Flashcards in IBD Deck (30)
Feature that distinguishs Crohns and UC?
UC starts in the rectum and does not spread the ileocaecal valve. It is continuous. Crohn's is discontinuous throughout the GI tract
Peak age of onset of UC
15-25 years, 55-65 years
Presentations of UC
bloody diarrhoea, urgency, tenesmus, abdominal pain (LLQ), extra-intestinal symptoms
Common presentations associated with UC disease process?
arthritis, erythema nodosum, episcelritis, osteoporosis
Common presentations not associated with the UC disease process
arthritis, uveitis, clubbing, primary sclerosis cholangitis
Inflammation in UC is found where?
not beyond the submucosa
Crypt abscesses - crohns or UC?
Pseudopolyps - crohns or UC?
what causes the formation of crypt abscesses?
neutrophils infiltrating the submucosal wall
pathology of the glandular epithelium in UC?
depletion of goblet cells and mucin production
If a barium enema was performed on a UC patient (old practice) what would be seen?
lack of haustrations, possible pseudopolyps
Tests and Investigations carried out in UC?
Bloods - FBC, U&Es, CRP, ESR, LFTs; Stool culture - to rule out microbial involvement; Colonoscopy - to assess disease extent; AXR and CXR - faecal shadowing, colon dilation, perforation
Treatment of UC to maintain remission?
5-ASAs such as mesalazine, sulfasalazine
Treatment of UC flair ups - mild to moderate disease
steroids i.e. prednisolone PO, may be used as suppositories if necessary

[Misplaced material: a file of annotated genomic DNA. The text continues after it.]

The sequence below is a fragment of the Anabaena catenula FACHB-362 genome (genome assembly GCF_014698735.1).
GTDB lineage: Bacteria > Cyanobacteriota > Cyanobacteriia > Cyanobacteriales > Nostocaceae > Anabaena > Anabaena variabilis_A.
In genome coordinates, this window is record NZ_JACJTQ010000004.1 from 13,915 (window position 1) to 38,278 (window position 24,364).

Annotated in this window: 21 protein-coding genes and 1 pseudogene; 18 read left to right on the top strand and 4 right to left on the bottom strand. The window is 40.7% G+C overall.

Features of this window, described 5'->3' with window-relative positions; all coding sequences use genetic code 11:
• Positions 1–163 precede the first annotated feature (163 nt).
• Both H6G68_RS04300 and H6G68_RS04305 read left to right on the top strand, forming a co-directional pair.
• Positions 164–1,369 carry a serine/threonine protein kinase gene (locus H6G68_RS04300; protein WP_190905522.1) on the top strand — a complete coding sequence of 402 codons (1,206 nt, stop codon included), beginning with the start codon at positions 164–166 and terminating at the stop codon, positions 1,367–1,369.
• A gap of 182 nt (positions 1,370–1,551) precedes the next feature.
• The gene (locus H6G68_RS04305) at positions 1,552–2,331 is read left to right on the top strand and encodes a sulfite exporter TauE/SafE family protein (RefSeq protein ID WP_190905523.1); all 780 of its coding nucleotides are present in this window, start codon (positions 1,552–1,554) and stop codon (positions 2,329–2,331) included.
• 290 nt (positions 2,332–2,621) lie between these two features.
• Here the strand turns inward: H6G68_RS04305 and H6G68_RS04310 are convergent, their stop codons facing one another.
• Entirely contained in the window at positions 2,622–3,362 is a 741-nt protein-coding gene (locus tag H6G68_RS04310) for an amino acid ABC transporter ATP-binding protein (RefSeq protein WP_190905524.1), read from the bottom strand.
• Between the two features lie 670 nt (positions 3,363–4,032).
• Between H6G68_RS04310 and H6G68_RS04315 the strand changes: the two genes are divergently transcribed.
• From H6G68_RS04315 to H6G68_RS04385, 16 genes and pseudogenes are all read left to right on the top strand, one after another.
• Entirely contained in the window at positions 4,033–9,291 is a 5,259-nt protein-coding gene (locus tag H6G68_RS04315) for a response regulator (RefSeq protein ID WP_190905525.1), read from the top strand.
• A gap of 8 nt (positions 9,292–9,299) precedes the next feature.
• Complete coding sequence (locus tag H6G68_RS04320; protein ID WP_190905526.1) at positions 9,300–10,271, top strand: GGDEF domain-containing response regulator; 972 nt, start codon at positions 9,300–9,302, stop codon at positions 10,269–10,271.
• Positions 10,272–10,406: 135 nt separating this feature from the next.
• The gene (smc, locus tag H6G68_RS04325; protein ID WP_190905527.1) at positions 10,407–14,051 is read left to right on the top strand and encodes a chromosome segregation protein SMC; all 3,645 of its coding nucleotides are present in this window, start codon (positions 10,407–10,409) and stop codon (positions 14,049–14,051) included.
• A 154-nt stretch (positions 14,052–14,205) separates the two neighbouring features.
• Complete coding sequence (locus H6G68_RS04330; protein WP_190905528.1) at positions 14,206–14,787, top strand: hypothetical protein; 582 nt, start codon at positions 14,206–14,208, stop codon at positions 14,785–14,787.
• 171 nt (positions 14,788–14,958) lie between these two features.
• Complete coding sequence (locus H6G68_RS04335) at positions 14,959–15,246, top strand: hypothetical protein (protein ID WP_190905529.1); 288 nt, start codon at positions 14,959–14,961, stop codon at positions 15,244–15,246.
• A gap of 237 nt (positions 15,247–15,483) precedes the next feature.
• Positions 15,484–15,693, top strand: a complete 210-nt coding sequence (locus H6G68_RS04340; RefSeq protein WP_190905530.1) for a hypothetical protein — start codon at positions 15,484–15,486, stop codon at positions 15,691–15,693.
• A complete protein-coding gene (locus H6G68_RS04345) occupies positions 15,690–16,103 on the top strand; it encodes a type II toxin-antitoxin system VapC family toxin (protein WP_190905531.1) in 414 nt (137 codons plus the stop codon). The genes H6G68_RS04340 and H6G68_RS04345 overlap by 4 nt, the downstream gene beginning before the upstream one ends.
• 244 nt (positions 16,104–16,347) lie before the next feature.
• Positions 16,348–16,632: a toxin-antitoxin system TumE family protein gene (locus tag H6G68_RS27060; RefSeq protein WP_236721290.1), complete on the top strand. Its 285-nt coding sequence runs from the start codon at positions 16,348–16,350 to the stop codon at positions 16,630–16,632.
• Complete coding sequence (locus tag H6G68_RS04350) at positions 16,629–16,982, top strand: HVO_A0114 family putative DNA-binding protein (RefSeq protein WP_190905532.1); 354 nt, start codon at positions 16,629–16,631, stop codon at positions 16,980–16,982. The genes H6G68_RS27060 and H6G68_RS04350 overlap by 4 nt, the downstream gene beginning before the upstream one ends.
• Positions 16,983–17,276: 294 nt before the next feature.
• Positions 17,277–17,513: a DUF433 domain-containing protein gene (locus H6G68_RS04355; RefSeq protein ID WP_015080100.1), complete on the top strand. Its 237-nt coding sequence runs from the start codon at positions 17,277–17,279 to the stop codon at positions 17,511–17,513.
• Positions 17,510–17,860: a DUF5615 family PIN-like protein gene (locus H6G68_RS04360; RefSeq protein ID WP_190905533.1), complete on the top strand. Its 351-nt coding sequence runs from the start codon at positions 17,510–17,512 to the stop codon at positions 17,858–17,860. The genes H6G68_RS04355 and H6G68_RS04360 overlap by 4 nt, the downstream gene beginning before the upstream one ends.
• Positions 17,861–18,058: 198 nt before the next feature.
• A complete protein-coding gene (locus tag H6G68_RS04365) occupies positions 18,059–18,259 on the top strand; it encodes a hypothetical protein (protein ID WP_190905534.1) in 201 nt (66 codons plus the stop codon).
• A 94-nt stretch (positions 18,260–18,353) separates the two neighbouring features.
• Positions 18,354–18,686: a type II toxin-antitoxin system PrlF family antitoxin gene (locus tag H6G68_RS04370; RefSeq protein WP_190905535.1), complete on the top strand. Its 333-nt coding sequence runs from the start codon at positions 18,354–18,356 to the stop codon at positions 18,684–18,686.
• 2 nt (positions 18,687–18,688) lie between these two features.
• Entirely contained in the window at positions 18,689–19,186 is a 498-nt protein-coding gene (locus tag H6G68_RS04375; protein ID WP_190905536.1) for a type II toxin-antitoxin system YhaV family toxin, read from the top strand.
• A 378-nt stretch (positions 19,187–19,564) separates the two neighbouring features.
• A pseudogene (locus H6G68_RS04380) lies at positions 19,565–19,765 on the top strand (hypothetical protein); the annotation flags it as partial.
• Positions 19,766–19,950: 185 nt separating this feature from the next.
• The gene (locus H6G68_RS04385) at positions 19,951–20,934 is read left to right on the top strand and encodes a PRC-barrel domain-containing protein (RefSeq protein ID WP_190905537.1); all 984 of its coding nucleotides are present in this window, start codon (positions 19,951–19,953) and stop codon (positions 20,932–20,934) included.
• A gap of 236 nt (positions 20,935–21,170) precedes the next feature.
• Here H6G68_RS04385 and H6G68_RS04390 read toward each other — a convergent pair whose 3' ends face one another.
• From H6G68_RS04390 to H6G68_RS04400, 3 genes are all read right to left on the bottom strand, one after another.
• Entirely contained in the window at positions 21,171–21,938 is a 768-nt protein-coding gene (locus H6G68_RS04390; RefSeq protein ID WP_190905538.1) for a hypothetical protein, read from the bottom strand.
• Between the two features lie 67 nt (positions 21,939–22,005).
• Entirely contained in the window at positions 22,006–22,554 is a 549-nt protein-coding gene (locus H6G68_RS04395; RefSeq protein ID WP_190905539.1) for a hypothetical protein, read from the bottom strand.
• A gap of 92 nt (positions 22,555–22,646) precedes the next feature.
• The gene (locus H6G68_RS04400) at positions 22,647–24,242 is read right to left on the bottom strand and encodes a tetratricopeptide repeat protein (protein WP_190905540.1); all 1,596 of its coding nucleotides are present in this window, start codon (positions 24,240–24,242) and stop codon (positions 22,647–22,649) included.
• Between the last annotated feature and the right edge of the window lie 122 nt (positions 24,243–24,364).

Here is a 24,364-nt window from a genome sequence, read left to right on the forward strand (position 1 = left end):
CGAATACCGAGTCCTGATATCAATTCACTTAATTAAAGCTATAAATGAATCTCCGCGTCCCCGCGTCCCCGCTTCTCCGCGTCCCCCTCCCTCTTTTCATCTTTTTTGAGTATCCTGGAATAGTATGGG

Treatment of severe UC flair ups?
Nil by mouth, IV hydration, steroids rectally and IV;monitor bloods, temp, HR and BP and stool frequency and character; consider blood transfusion if low Hb,
Where might surgical intervention occur in UC?
perforation, massive haemorrhage, toxic dilation, last resort due to failed medical therapy
Immunemodulation may be used when?
there is no remission of disease or there is prolonged steroid use
Examples of immune modulation therapy in UC?
azathioprine, methotrexate, infliximab
It is important to monitor ___ while using immune modulation therapies
bloods - FBCs and LFTs particularly
Crohn's typically affects...?
the terminal ileum and colon but anywhere mouth to anus
Inflammation occurs where in crohn's?
all the way to the serosa
Crohn's patients are prone to...?
strictures, fistulas and adhesions
Presentation of crohn's may include?
weight loss, lethargy, diarrhoea (bloody or non-bloody), abdominal pain, perianal disease (skin tags and ulcers)
Extra-intestinal features of crohn's include?
arthritis, erythema nodosum, pyoderma gangrenosum, clubbing, apthous ulcers
Pathology of crohns
goblet cells and granulomas
complications associated with crohns?
small bowel obstruction, abscess formation, fistulae, colon cancer, fatty liver disease, primary sclerosing cholangitis
Tests involved in Crohn's investigations
Bloods - FBCs, ESR, CRP, U&Es, LFTs, INR, ferritin, VitB12, Folate; Stools - exclude infection; Colonscopy and biopsy; small bowel enema - detects ileal disease; MRI - detects pelvic disease and fistulae
Treatment of mild Crohn's?
steroids tapered over time
Treatment in severe Crohn's flair up?
steroids, metronidazole, daily bloods and stool, consider transfusion,